AutoTrac Vision Camera

AutoTrac Vision Camera

Sloan Support is written by the product support team at Sloan Implement, a 20 location John Deere dealer in Illinois and Wisconsin.  Learn more at www.sloans.com

 

 

 

The Importance of Good Data

by Lucas Veale, Assumption, IL 

Greetings from Sloan Implement Company!  I hope everyone enjoyed great food and family time over Thanksgiving.  I am looking forward to more of the same as Christmas quickly approaches

Warmer than normal weather has been the rule this fall in our area.  A great deal of NH3 was applied, but there will definitely be some spring application needs as well.

Let me ask each of you if you had an autotrac system 10 years ago in 2005?  What about 5 years ago?  I bet the answer to the first question would be that very few had a system in ’05.  I would venture to say that many, or more likely, most of you had at least 1 system in 2010.  The question for most producers today would not be if you had a system, but rather how many systems you currently have in your operation? I pose these questions to shine a light on how fast technology is changing and how much of an impact it has on you and your business.

If autotrac was the first big use of GPS technology, section control or auto swath is definitely a close second. So what is number 3?  Any guesses?  It is a hot topic in nearly every farm publication or Ag website.  The answer is data.  Not just data, but GOOD data!  Inaccurate data is not much better than no data at all.

So how does good data have an impact like autotrac or section control?  Good data is the inside information you need to help you make informed decisions about every acre within your operation.  All of you know that there are productive and not-as-productive areas in each of your fields.  But the question is not just how productive or not-so-productive, but how big is the good area and where and how much does it change as you move out of the highly productive area?  Even better, why does it change?  Can we fix it? Is there something holding back the sweet spots from getting even better?  The list could go on and on.  Treating every acre of the field the same, or flat rate application, of seed, fertilizer, nitrogen, lime, etc. does not make agronomic sense, especially in these economic times. Knowing what each acre is putting in your pocket will be of paramount importance going forward.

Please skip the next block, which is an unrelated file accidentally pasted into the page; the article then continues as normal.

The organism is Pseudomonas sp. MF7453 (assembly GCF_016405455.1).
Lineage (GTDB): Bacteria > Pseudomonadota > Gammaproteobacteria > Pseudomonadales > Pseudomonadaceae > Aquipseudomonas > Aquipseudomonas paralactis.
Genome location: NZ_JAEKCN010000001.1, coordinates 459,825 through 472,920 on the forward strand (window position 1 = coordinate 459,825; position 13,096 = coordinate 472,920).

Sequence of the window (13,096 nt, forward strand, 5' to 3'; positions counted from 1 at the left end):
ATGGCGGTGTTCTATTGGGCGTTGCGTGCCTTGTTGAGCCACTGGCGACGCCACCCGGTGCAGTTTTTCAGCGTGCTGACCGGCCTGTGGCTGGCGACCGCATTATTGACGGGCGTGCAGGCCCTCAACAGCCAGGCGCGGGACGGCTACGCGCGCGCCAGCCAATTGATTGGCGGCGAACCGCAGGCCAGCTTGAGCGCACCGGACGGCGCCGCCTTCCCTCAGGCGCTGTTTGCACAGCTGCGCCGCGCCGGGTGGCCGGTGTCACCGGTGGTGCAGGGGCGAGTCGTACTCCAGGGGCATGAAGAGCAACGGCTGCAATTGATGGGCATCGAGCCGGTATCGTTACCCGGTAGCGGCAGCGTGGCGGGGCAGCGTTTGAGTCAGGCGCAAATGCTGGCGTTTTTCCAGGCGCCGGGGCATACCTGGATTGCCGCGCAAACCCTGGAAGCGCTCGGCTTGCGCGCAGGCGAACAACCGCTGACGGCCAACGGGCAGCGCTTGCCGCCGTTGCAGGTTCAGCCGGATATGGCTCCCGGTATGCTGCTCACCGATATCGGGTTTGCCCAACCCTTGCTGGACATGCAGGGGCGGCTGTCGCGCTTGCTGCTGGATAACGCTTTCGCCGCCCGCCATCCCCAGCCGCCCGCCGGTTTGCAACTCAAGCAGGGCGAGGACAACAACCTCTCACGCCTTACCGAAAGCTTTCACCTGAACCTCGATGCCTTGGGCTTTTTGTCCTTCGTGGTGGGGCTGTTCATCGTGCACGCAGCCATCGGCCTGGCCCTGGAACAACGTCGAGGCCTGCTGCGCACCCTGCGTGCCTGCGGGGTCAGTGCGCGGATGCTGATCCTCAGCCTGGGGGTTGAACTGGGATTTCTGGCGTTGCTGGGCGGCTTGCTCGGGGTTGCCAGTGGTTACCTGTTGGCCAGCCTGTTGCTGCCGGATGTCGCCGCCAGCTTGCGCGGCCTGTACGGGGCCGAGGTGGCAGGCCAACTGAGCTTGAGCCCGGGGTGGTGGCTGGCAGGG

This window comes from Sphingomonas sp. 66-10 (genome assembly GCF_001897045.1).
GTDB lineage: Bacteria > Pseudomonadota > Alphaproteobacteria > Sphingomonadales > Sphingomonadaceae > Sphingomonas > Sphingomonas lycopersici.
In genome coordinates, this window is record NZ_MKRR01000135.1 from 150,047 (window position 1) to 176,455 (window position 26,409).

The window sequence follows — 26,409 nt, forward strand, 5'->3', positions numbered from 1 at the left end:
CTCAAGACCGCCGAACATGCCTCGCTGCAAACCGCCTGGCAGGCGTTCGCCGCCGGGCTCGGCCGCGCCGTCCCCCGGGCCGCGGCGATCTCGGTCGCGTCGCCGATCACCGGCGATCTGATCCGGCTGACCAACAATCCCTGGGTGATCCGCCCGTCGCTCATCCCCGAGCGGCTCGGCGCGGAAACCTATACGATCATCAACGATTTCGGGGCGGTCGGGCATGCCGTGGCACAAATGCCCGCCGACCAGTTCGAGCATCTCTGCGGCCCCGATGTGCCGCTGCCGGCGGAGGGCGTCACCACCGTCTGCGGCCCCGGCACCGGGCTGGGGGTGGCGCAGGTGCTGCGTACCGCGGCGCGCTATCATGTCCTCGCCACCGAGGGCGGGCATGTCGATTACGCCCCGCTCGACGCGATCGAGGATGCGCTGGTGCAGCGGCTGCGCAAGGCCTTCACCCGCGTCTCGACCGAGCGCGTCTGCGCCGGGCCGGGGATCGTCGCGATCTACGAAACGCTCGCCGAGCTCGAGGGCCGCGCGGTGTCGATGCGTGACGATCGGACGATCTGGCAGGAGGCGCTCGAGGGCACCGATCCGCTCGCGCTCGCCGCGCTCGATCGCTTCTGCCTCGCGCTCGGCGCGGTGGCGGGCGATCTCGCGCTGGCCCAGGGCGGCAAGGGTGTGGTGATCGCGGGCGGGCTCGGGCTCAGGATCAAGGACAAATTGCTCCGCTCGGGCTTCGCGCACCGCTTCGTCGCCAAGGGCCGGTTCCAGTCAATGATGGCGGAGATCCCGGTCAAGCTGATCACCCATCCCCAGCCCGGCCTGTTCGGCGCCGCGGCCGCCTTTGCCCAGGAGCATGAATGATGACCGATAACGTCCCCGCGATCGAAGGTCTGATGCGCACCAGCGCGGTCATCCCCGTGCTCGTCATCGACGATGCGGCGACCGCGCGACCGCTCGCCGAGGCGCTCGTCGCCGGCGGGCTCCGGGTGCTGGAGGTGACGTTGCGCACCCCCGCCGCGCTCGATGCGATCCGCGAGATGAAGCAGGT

I will admit that the amount of information that can be gleaned from yield maps, soil tests, application data, etc. is mind boggling and can be intimidating.  The question you are probably asking, is how do I know when, where, and how much change to make?  The only way to answer this question is to have a good “data bank” of past history from each field.  This can then be used by you or a trusted advisor to guide your decisions. As with anything of value, good data takes time and effort to collect.  The good news is that nearly every combine/planter/application tool built within the last 10+ years has the ability to collect the data you need to build your data bank.  The even better news is that most customers already have the majority of the equipment they need to complete these tasks!